Care of the Soul: Care of the Soul, 25 Years Later
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In the late 1980s, after about seven years of developing my own approach to psychotherapy, I was looking for a different way to re-imagine psychology, one that would have depth and include spiritual matters. I always look to the ancients for inspiration, and so I pored over the works of Plato especially, where I found a constant focus on the soul and reference to therapy as service and care. Having studied for the Catholic priesthood, I knew that this form of service was often called cura animarum, the cure of souls or care of the soul. After all, the priest was often called a curate.
So I began referring to my work as care of the soul. It didn’t hurt to know that the word psycho (psyche)-therapy (therapeia) means to serve or care for the soul. I got the idea of writing a book on these thoughts, based both on my doctoral studies in religion and depth psychology and my experience practicing care of the soul. I discussed these ideas with my learned friend Christopher Bamford and even suggested that we write the book together. But Chris was interested in other projects, and so I went into hibernation and wrote out my idea of what it takes to care for your soul.
I had written my dissertation for a PhD in religion on the work of a 15th-century philosopher, priest, and magus, Marsilio Ficino, who said that soul has to be in the center of life. He spelled out some basic ways to give soul its due, such as finding the right place to live and always being in tune with the movements of the planets and the seasons. Timing and place were important elements in caring for the soul. Ficino was an Epicurean, which meant loving life, enjoying deep and solid pleasures, and doing everything in a spirit of friendship and kindness. I added Epicureanism to my way of caring for the soul.
The “psyche-therapy” I practiced involved befriending my clients, when possible. I don’t mean mistaking therapy with friendship, a development therapy teachers warn against, but seeing friendship as a way of working and of being in the world. I learned to love my clients’ souls, if not always their personalities. I offered myself to them as a person, not just as a practitioner or someone who had mere skills and techniques. This was one way of inviting soul into the equation.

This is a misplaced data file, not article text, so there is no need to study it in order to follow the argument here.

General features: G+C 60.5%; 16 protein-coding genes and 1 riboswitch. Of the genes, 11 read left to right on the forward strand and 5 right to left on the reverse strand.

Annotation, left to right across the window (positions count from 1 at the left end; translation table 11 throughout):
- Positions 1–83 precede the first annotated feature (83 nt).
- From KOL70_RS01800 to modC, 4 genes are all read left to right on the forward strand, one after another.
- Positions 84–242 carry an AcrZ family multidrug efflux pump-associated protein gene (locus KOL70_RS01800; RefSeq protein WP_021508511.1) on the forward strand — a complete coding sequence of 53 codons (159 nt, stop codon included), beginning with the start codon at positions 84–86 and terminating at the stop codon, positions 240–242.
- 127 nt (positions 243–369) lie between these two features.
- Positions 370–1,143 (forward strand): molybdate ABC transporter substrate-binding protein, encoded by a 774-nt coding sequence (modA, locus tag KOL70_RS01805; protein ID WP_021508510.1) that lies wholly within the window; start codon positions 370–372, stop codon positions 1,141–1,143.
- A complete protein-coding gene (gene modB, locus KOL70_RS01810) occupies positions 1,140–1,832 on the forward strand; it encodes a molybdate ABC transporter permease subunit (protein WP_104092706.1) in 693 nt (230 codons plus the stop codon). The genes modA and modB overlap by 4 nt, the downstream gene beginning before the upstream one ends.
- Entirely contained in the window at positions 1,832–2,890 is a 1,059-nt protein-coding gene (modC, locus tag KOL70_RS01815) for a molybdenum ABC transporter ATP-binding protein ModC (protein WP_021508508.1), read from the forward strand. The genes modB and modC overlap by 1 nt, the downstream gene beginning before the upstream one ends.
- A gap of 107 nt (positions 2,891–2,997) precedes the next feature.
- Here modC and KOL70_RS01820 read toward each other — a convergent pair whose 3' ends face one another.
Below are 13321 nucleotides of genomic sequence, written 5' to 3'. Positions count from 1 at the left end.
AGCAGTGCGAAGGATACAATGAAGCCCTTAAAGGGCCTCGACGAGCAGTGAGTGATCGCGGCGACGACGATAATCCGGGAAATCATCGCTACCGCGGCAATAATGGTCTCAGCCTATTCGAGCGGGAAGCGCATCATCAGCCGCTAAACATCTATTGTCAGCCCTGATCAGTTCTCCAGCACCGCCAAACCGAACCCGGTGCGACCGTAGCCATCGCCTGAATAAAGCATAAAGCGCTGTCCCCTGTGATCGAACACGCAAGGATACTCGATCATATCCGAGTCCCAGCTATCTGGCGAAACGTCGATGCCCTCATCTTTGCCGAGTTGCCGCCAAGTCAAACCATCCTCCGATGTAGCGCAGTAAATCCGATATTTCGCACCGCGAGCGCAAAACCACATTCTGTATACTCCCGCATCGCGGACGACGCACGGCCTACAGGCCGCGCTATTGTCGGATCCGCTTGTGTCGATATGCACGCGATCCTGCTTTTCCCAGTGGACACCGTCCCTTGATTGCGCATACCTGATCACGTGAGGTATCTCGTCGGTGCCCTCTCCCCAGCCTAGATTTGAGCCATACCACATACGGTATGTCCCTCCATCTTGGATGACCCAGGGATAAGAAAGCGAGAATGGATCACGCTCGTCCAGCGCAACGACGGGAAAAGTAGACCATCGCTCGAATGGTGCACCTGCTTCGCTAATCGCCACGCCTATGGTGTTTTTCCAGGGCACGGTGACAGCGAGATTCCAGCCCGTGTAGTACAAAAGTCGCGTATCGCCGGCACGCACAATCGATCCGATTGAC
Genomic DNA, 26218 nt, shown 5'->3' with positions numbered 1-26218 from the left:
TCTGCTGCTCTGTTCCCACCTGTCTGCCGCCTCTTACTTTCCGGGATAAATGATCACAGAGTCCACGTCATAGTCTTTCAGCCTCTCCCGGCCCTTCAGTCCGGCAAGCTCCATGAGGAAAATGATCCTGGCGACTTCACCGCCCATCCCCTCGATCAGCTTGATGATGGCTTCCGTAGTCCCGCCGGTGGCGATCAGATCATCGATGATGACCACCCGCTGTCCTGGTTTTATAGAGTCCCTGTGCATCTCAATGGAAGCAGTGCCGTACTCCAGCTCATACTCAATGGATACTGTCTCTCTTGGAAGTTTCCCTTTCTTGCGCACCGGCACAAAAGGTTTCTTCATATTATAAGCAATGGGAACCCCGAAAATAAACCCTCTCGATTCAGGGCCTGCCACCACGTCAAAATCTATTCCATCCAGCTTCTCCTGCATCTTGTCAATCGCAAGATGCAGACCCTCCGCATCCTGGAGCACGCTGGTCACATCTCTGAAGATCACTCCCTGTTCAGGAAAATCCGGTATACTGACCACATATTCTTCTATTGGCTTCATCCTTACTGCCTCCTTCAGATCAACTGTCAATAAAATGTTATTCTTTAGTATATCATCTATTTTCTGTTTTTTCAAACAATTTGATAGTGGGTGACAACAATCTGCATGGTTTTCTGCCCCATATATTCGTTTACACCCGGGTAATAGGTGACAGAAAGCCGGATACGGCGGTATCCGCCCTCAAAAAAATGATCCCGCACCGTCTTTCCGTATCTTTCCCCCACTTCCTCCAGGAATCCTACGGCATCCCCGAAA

I focused most of my attention on dreams, so as to go deep enough to observe movements of the soul and not be focused only on making life work out better. Of course, in general I wanted to help, but most of all I wanted to assist a person in a process of deepening and the manifesting of their inborn destiny and potentiality.
Fifteen years before Care of the Soul, I had learned from my friends Robert Sardello and James Hillman to take seriously the needs of the world’s soul, anima mundi. So I wrote about care of the soul not just in personal terms but as a way to bring depth and vitality to the culture we are creating. As Hillman often said, it does no good to help a person adjust to a soulless society.
Then, when I had published the book and was touring the many bookshops that existed in those days, I found myself talking about food and home and work, ordinary things and activities where soul is nurtured. I advocated slow food before it became a movement. I suggested that we make our computers look more like animals as a way to animate or ensoul them. I imagined feet or wings on them, the way people a hundred years ago gave biological life to furniture and machines.
Most of all I recommended that people become more nonconformist and even eccentric, because when you live from the soul you are less “normal” than if you adjust to society and have a strong ego. I reminded them of Plato’s idea that there are ways to be slightly mad (his word is mania) that can be creative: love, contemplation, making art, and being seriously intuitive.
I emphasized certain gifts of soul: being a real individual, having a capacity for connection and love, living intimately, having a vision, being a real person and enjoying depth, and creating from a deep place within you. Soul is also at home amid variety and diversity. It doesn’t aspire to things like wholeness, unity, and integration. It speaks in dreams and a generally poetic style of speech. It appears best in stories and meandering conversations and communing with nature.
Care of the Soul came out almost 25 years ago, and the world continues to move in the opposite direction. It loves quantifying and classifying and defining and objectifying. It shows signs of soul less and less. Certainly, you meet soulful people everywhere, but their institutions treat them as things and numbers and herds.
There is much work to do. If nothing else, we need to turn in a different direction. I think this turn toward soul is possible and even probable, as we see and feel the effects of a cool, objectifying world. It generates conflict and violence and accounts for children and young people living without direction and a purpose. Now is the time to reconsider the ideas in Care of the Soul and put them into practice in our personal lives and as much as possible in the life of society.
Thomas Moore has been a monk, a musician, a professor, and, for the past 30 years, a psychotherapist practicing archetypal therapy with a spiritual perspective. His latest book is A Religion of One’s Own: A Guide to Creating a Personal Spirituality in a Secular World.